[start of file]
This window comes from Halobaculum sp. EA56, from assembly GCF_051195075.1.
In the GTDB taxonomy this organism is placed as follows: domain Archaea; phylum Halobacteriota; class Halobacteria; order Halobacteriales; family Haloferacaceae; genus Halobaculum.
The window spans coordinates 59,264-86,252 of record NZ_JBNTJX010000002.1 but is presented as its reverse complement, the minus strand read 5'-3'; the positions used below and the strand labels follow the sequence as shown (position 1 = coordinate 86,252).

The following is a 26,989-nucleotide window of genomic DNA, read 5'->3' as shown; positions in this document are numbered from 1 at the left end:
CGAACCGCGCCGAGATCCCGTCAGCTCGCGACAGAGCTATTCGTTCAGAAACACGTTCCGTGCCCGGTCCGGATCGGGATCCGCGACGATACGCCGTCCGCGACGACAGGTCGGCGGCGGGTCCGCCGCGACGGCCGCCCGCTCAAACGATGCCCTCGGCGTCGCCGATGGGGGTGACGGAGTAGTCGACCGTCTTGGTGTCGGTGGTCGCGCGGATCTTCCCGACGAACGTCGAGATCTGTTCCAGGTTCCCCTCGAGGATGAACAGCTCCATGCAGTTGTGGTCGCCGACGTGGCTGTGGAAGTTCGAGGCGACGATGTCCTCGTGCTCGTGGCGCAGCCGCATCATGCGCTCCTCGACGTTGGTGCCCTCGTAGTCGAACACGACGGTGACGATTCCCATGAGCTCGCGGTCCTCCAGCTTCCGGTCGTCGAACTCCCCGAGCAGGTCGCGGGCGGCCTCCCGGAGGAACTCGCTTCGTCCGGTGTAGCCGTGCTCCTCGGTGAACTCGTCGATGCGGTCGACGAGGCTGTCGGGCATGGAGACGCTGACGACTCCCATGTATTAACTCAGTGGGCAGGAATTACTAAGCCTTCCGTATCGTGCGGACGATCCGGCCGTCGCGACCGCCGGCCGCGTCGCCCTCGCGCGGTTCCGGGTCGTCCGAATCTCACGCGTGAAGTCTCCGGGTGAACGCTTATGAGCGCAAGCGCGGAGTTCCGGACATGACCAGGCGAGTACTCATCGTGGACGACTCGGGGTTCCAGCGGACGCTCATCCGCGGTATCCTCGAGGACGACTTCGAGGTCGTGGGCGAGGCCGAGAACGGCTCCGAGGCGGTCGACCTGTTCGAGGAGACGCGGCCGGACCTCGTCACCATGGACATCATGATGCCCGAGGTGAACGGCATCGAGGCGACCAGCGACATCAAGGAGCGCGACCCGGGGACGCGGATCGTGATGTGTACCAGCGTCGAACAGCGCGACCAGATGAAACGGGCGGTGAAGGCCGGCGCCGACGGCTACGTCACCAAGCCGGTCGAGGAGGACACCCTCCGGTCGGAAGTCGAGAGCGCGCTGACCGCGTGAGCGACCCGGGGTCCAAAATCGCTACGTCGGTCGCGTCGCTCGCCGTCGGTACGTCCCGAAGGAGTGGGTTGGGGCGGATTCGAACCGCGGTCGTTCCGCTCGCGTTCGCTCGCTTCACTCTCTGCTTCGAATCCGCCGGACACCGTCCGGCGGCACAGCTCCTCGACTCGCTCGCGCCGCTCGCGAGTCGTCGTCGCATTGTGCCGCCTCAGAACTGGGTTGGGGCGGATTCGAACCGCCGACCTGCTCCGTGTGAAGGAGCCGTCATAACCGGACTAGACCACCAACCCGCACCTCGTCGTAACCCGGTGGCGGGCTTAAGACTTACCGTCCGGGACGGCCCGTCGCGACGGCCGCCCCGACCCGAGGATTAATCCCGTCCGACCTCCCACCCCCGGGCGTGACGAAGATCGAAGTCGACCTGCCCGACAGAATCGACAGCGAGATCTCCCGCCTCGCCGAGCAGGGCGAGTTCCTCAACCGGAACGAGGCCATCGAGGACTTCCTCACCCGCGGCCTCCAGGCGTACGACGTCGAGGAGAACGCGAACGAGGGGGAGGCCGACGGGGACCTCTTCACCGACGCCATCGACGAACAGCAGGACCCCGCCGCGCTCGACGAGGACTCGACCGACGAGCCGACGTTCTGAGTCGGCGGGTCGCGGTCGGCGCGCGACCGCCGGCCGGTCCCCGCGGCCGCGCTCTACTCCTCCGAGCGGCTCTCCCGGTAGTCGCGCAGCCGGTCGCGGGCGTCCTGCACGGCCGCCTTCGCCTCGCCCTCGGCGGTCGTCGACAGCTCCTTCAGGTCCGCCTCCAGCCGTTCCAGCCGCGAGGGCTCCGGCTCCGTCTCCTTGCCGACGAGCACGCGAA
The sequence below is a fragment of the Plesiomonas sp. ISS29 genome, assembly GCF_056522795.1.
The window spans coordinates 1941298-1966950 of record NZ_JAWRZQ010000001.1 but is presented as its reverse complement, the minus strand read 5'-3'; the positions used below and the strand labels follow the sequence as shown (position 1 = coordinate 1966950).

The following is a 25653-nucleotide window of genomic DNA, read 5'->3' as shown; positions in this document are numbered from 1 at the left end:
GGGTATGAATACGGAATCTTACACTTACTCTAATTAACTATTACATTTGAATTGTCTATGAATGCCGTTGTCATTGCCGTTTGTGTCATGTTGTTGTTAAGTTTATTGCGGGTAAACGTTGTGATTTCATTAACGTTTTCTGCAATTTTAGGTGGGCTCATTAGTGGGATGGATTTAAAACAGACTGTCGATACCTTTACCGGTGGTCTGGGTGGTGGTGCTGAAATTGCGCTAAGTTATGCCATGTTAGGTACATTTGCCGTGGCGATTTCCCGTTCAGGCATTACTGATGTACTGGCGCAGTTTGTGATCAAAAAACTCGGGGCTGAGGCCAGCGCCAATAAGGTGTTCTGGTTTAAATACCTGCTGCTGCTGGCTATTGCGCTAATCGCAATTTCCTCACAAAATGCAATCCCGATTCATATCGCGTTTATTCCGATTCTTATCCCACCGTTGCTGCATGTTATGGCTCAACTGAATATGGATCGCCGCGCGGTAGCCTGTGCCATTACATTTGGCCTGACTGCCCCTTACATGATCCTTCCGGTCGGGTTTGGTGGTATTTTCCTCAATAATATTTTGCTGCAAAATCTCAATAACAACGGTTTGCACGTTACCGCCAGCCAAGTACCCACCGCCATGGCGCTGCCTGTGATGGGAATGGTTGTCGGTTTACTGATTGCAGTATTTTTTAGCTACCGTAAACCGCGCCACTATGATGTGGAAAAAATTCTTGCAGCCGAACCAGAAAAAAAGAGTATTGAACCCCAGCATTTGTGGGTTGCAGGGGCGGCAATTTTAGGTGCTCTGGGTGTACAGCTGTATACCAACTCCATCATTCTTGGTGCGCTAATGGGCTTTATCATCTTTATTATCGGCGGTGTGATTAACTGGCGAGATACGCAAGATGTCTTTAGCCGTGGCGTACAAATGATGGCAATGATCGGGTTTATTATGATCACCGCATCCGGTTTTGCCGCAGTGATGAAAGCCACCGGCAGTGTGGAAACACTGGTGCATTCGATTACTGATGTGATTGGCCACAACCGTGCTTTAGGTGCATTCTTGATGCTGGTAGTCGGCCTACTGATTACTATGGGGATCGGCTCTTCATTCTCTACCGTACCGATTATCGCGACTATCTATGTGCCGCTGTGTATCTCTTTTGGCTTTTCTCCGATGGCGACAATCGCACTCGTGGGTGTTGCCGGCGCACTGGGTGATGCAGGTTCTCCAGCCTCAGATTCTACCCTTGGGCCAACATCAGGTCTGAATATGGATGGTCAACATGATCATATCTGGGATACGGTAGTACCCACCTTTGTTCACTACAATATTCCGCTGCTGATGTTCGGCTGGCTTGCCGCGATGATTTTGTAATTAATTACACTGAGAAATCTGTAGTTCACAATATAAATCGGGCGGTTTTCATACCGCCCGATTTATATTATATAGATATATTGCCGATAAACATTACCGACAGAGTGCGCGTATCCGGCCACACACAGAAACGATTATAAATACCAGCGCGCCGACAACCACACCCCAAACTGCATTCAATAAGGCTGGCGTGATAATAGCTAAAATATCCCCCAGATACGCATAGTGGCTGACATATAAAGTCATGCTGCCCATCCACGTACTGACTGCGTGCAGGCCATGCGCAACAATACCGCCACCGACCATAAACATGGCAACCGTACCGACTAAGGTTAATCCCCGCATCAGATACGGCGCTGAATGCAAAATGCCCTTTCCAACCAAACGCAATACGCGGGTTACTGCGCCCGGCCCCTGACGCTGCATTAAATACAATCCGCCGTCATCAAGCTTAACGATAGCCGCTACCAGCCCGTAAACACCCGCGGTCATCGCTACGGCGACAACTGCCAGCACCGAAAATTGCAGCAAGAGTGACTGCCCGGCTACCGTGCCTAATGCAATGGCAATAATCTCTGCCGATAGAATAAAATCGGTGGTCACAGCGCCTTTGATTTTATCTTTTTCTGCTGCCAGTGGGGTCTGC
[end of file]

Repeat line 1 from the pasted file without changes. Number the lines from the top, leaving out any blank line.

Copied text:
This window comes from Halobaculum sp. EA56, from assembly GCF_051195075.1.